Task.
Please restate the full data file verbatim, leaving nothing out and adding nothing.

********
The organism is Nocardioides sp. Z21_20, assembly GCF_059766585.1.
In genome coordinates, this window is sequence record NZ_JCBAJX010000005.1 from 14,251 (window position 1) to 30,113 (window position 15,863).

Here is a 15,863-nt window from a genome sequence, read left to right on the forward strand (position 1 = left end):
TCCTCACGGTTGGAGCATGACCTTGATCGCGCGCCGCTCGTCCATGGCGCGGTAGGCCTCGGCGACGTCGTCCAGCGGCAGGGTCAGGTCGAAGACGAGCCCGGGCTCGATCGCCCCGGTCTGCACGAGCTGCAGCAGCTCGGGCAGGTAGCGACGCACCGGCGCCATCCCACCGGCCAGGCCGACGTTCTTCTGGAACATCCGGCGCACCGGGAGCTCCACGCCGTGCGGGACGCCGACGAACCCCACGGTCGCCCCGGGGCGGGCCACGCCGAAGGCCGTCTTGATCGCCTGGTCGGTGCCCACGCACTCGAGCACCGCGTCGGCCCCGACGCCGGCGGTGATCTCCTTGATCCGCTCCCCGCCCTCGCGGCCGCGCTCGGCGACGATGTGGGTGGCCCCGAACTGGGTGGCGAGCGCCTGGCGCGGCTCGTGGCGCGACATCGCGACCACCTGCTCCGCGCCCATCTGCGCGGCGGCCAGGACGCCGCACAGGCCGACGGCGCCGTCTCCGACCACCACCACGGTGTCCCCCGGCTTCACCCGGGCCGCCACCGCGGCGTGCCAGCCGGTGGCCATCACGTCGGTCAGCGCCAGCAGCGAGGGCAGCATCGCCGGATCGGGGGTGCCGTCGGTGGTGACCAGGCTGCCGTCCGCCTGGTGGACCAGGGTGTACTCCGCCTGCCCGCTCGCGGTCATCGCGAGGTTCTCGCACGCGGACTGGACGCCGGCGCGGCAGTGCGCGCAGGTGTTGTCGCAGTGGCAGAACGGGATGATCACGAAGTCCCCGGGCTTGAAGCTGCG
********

The organism is Nocardioides sp. Z21_20, assembly GCF_059766585.1.
In genome coordinates, this window is sequence record NZ_JCBAJX010000005.1 from 14,251 (window position 1) to 30,113 (window position 15,863).

Here is a 15,863-nt window from a genome sequence, read left to right on the forward strand (position 1 = left end):
TCCTCACGGTTGGAGCATGACCTTGATCGCGCGCCGCTCGTCCATGGCGCGGTAGGCCTCGGCGACGTCGTCCAGCGGCAGGGTCAGGTCGAAGACGAGCCCGGGCTCGATCGCCCCGGTCTGCACGAGCTGCAGCAGCTCGGGCAGGTAGCGACGCACCGGCGCCATCCCACCGGCCAGGCCGACGTTCTTCTGGAACATCCGGCGCACCGGGAGCTCCACGCCGTGCGGGACGCCGACGAACCCCACGGTCGCCCCGGGGCGGGCCACGCCGAAGGCCGTCTTGATCGCCTGGTCGGTGCCCACGCACTCGAGCACCGCGTCGGCCCCGACGCCGGCGGTGATCTCCTTGATCCGCTCCCCGCCCTCGCGGCCGCGCTCGGCGACGATGTGGGTGGCCCCGAACTGGGTGGCGAGCGCCTGGCGCGGCTCGTGGCGCGACATCGCGACCACCTGCTCCGCGCCCATCTGCGCGGCGGCCAGGACGCCGCACAGGCCGACGGCGCCGTCTCCGACCACCACCACGGTGTCCCCCGGCTTCACCCGGGCCGCCACCGCGGCGTGCCAGCCGGTGGCCATCACGTCGGTCAGCGCCAGCAGCGAGGGCAGCATCGCCGGATCGGGGGTGCCGTCGGTGGTGACCAGGCTGCCGTCCGCCTGGTGGACCAGGGTGTACTCCGCCTGCCCGCTCGCGGTCATCGCGAGGTTCTCGCACGCGGACTGGACGCCGGCGCGGCAGTGCGCGCAGGTGTTGTCGCAGTGGCAGAACGGGATGATCACGAAGTCCCCGGGCTTGAAGCTGCG